School Activities

classroom activities

Figure 1.--European classrooms until after World War II, like this German, classroom tended to be structured very formally and seem stark to modern eyes. This class portrait is undated, but looks like the late-1930s or early-40s.

The primary activity at school, of course, is classroom instruction. Even this, however, varies widely. This varied according to age group as approches varied, chronologically as teaching trends vary, by country. subject matter, and other factors. While it is the classroom that is the center of any school, a lot of activities occur at school beyond classroom instruction. It is probably in America that extra-curricular activities first becsme pronounced. The most important extra-curricular avtivity is probably sports, but most American high schools have extensive extra-curricular programs. English schools have given condiderable attention to sports, but this has been the private schools more than the public schools. They are now common in many other countries. American scghools, however still tend to have more extensive extra-curricular programs than is the case in Europe. French schools continue, for example, to have a findamentaly academic focus. Here we will focus on the many varied school activities. We will look at activities both in and outside of the classroom. HBC has archieved several thousand school images. Many of these images are portraits or class photographs. There are, however, also many images showing the children at school involved in a range of activities. We have worked on the school activities in several of the country school sections.

Specific Activities

There are two tyoes of school activities. First there were was the curriculum which was primarily, but not completely academic in character. The other type of activities were extr-curricular activities. The primary activity at school, of course, is classroom instruction. Even this, however, varies widely. This varied according to age group as approches varied, chronologically as teaching trends vary, by country. subject matter, and other factors. While it is the classroom that is the center of any school, a lot of activities occur at school beyond classroom instruction. One popular activity in the 19th century was drill which was part of the school program. There were also many extra-curricular activities. It is probably in America that extra-curricular activities first becsme pronounced. The most important extra-curricular avtivity is probably sports. We also see a range of other activities even in the early 20th century before extra-curricular activies had become pronounced outside of America. One such activity which used to be imporant were oratorical competitions, both recitations and speeches. This was not only a school activity, but schools were the most common place where oratory was practiced. A good example is an American boy in the 1890s, Roy Chapman Hodgson. Anoither popular activity is school theatricals. We note Norwegigan children involved in a class skit. Another popular activity was chess. Most American high schools had chess clubs. Chess was even more popular in Europe. I'm not sure, however, to what extent it became a school activity.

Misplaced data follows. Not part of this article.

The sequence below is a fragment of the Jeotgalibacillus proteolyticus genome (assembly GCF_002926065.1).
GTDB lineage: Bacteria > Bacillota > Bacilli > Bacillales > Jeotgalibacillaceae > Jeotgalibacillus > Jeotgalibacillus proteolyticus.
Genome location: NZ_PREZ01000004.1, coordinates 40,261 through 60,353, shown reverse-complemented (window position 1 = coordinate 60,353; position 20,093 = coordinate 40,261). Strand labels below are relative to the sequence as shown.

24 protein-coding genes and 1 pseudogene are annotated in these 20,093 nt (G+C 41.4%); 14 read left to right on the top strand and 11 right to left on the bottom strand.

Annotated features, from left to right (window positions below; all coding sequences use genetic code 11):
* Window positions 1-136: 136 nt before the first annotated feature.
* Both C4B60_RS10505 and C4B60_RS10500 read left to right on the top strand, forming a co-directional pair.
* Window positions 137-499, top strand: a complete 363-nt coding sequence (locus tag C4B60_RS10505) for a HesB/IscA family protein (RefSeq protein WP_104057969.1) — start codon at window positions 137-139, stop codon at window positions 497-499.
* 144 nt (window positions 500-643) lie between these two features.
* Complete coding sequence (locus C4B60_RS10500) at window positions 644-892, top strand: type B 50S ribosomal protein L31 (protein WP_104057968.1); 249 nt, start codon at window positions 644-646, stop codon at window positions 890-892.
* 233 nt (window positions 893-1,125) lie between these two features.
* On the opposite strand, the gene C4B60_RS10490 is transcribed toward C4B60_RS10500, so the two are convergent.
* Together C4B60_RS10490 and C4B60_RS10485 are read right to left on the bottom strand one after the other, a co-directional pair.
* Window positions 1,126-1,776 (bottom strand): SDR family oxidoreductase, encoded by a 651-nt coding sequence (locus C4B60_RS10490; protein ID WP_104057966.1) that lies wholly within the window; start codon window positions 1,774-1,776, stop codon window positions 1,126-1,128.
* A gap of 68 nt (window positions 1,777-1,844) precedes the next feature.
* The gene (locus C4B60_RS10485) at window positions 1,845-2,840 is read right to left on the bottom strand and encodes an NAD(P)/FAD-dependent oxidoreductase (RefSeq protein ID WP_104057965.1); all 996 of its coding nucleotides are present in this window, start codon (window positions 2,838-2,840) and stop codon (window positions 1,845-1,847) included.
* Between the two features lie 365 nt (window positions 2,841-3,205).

Country Trends

HBC has archived several thousand school images. Many of these images are portraits or class photographs. There are, however, also many images showing the children at school involved in a range of activities. Schools around the world have pursued prgramswith widely varied attitudes toward non-academic activities. And attitudes in each country toward these activities have varied over time. We have worked on the school activities in several of the country school sections. Most American high schools have extensive extra-curricular programs. English schools have given condiderable attention to sports, but this has been the private schools more than the public schools. They are now common in many other countries. American scghools, however still tend to have more extensive extra-curricular programs than is the case in Europe. French schools continue, for example, to have a fundamentaly academic focus.

Age Levels

The age and grade (form) lecel was another major factor affecting activities at scool, bith inside and outside the classroom.

Chronology

Chronological factors are a major factor affecting school activities. This also includes activities in and outside the classroom. In the classrom the principal change has proibably been a shift from a formalized structure of a teacgers desk facing student desks and benches all lined up neatly to a more fexibnle classromm organization. This has occurred to permit a wider range of classroom activity and more varied instructional approaches. Activitoies thst were once condideredc very important like drill have disappeared. And whjole new technologhires like the computer have begun to make a major impsact on classroom instruction.








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Created: October 2, 2000
Last updated: 11:02 PM 12/10/2008